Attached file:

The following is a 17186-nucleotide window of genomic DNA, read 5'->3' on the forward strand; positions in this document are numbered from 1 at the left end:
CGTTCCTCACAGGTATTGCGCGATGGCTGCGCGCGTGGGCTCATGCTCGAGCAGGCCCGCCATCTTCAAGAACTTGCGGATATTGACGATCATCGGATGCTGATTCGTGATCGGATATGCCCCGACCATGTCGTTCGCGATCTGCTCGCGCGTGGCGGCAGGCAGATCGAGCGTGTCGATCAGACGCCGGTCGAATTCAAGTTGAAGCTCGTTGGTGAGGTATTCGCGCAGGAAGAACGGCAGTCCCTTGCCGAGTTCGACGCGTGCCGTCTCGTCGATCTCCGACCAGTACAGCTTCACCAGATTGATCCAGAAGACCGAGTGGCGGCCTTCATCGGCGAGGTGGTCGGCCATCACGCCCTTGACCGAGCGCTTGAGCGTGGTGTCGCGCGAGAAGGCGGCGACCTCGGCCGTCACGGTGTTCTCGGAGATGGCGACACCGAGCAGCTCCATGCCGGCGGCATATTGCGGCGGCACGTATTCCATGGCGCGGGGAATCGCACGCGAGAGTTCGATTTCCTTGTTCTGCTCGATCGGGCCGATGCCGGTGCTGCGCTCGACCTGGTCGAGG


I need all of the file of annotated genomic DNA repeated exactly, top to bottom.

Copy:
The following is a 17186-nucleotide window of genomic DNA, read 5'->3' on the forward strand; positions in this document are numbered from 1 at the left end:
CGTTCCTCACAGGTATTGCGCGATGGCTGCGCGCGTGGGCTCATGCTCGAGCAGGCCCGCCATCTTCAAGAACTTGCGGATATTGACGATCATCGGATGCTGATTCGTGATCGGATATGCCCCGACCATGTCGTTCGCGATCTGCTCGCGCGTGGCGGCAGGCAGATCGAGCGTGTCGATCAGACGCCGGTCGAATTCAAGTTGAAGCTCGTTGGTGAGGTATTCGCGCAGGAAGAACGGCAGTCCCTTGCCGAGTTCGACGCGTGCCGTCTCGTCGATCTCCGACCAGTACAGCTTCACCAGATTGATCCAGAAGACCGAGTGGCGGCCTTCATCGGCGAGGTGGTCGGCCATCACGCCCTTGACCGAGCGCTTGAGCGTGGTGTCGCGCGAGAAGGCGGCGACCTCGGCCGTCACGGTGTTCTCGGAGATGGCGACACCGAGCAGCTCCATGCCGGCGGCATATTGCGGCGGCACGTATTCCATGGCGCGGGGAATCGCACGCGAGAGTTCGATTTCCTTGTTCTGCTCGATCGGGCCGATGCCGGTGCTGCGCTCGACCTGGTCGAGG